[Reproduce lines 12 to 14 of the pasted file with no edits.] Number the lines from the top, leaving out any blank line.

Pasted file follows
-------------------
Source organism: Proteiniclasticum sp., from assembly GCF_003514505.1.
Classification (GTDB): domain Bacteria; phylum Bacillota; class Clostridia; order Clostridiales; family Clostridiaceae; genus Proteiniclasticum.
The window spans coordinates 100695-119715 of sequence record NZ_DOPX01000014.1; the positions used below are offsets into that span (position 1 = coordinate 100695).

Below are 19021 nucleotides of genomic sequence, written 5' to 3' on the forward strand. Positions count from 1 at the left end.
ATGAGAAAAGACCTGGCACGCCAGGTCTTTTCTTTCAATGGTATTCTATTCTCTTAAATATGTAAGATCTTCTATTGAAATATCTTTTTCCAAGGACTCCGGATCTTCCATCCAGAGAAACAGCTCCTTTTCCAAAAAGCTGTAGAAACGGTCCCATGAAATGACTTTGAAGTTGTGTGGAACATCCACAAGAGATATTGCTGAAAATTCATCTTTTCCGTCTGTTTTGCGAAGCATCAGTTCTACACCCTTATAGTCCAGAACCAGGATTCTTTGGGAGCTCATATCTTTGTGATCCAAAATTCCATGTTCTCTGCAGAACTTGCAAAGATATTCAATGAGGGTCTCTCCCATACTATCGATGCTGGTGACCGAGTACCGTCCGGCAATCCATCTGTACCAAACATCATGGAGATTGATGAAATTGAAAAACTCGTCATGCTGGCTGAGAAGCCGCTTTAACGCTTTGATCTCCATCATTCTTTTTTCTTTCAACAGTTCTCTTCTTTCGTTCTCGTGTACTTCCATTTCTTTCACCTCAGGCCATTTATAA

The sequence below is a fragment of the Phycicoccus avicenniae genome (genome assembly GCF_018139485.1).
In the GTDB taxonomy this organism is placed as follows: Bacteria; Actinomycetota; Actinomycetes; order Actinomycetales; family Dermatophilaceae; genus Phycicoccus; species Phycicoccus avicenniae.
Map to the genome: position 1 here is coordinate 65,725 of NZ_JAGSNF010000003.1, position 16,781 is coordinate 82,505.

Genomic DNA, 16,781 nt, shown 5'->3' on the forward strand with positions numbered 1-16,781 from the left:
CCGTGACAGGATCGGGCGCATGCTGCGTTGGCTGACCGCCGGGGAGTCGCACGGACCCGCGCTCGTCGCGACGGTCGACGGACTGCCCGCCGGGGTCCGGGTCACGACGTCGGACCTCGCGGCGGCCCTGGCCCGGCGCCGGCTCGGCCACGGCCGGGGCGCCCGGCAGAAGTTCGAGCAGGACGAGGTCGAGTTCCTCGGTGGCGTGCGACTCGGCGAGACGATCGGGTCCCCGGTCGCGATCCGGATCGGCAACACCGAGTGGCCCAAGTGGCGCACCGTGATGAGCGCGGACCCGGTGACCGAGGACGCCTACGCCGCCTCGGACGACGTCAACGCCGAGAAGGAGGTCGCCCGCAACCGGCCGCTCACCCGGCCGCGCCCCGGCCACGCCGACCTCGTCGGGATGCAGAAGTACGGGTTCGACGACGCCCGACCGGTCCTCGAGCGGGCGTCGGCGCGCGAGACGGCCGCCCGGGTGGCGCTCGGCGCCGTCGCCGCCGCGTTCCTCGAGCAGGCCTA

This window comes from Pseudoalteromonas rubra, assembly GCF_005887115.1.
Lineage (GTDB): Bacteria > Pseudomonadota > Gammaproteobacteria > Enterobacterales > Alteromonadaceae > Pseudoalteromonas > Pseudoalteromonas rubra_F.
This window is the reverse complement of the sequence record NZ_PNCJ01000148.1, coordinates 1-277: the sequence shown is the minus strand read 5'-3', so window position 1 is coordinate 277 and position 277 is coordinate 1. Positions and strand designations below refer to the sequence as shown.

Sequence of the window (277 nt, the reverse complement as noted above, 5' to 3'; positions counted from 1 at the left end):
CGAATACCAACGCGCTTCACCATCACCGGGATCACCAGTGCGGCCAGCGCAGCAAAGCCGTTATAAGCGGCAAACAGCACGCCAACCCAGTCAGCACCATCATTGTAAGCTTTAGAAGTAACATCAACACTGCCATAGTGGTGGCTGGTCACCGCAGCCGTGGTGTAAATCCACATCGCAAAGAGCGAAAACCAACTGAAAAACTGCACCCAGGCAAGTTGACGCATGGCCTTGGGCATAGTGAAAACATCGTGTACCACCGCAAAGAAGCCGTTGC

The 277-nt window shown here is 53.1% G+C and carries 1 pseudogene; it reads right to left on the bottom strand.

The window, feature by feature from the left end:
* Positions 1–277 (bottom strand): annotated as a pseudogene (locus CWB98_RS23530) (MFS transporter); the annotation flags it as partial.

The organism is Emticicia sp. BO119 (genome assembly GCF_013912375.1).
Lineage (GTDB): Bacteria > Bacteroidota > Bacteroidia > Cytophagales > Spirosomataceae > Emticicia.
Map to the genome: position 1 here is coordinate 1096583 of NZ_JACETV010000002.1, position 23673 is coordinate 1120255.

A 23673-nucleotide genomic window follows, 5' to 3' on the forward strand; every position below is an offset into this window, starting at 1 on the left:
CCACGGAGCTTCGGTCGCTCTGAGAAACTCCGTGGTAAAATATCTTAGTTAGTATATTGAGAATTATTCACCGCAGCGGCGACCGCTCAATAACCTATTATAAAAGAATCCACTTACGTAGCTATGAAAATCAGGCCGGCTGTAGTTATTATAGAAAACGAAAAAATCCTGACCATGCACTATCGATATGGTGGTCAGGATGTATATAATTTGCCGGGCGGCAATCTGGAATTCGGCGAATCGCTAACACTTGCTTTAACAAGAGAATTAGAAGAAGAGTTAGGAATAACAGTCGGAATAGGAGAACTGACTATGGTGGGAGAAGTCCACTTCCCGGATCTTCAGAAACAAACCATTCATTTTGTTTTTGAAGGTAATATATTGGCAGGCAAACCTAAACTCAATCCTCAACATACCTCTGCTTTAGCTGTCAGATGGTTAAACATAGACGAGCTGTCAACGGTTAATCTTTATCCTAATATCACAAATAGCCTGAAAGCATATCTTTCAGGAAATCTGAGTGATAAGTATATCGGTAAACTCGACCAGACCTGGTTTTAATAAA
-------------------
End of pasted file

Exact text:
Lineage (GTDB): Bacteria > Pseudomonadota > Gammaproteobacteria > Enterobacterales > Alteromonadaceae > Pseudoalteromonas > Pseudoalteromonas rubra_F.
This window is the reverse complement of the sequence record NZ_PNCJ01000148.1, coordinates 1-277: the sequence shown is the minus strand read 5'-3', so window position 1 is coordinate 277 and position 277 is coordinate 1. Positions and strand designations below refer to the sequence as shown.

Sequence of the window (277 nt, the reverse complement as noted above, 5' to 3'; positions counted from 1 at the left end):